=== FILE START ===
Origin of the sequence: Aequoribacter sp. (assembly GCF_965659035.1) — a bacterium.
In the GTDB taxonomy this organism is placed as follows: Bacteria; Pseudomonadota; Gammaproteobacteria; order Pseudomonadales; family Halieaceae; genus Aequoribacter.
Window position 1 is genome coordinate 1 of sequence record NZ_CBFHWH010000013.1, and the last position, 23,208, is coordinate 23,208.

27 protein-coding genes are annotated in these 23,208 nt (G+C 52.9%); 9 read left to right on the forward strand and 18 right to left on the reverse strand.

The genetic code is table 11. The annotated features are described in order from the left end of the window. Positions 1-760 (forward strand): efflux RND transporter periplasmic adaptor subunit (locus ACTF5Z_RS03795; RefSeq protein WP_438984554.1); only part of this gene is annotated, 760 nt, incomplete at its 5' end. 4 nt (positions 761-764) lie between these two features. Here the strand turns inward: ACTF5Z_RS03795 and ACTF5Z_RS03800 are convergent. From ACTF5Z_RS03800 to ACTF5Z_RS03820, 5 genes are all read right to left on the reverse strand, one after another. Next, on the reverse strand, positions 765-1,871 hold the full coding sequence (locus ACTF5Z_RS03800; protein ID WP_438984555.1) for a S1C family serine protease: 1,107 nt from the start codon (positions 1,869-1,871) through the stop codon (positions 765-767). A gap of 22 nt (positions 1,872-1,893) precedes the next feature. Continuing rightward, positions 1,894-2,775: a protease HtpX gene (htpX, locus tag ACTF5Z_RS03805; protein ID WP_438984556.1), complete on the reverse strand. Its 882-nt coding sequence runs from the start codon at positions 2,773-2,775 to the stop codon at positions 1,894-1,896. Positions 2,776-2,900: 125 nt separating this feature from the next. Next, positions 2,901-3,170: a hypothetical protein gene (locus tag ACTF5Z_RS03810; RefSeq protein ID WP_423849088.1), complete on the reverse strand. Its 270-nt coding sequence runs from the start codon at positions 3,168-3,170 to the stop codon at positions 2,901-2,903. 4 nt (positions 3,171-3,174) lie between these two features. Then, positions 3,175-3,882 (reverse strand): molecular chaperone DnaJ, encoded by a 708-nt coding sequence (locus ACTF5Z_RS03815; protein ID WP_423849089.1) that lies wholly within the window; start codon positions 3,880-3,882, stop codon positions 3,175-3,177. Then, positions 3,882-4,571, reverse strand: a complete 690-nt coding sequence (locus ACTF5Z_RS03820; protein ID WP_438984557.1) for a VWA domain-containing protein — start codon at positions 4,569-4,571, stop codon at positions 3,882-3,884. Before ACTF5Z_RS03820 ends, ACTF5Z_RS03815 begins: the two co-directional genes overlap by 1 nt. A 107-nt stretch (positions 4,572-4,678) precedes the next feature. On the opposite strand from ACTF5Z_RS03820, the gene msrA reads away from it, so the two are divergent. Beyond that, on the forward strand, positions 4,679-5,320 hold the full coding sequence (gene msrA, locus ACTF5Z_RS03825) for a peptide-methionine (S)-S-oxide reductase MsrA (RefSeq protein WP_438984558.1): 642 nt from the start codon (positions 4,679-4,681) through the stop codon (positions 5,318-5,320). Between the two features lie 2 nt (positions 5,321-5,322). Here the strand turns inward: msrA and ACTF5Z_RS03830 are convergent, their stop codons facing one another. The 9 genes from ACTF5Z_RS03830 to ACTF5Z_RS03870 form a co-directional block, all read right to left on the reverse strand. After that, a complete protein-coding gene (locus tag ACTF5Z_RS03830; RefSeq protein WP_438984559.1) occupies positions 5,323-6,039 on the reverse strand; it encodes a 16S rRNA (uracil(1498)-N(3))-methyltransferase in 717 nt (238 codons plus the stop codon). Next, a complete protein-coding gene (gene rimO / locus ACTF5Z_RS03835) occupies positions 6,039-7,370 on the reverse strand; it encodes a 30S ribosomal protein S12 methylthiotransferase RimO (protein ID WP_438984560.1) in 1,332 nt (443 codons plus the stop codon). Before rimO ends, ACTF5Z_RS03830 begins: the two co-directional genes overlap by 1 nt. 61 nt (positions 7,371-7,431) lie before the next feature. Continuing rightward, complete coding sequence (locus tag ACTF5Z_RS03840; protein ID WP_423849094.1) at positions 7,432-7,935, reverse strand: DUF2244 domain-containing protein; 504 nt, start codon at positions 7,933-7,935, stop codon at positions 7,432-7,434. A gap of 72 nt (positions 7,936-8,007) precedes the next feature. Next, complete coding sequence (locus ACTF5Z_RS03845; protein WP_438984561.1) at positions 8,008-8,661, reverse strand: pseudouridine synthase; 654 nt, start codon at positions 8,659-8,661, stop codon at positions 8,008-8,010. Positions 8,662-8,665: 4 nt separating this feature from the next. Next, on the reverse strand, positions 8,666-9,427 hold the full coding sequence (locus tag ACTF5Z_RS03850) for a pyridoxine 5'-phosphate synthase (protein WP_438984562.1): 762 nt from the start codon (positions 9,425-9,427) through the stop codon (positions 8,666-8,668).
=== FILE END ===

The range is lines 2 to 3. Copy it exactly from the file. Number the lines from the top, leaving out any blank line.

In the GTDB taxonomy this organism is placed as follows: Bacteria; Pseudomonadota; Gammaproteobacteria; order Pseudomonadales; family Halieaceae; genus Aequoribacter.
Window position 1 is genome coordinate 1 of sequence record NZ_CBFHWH010000013.1, and the last position, 23,208, is coordinate 23,208.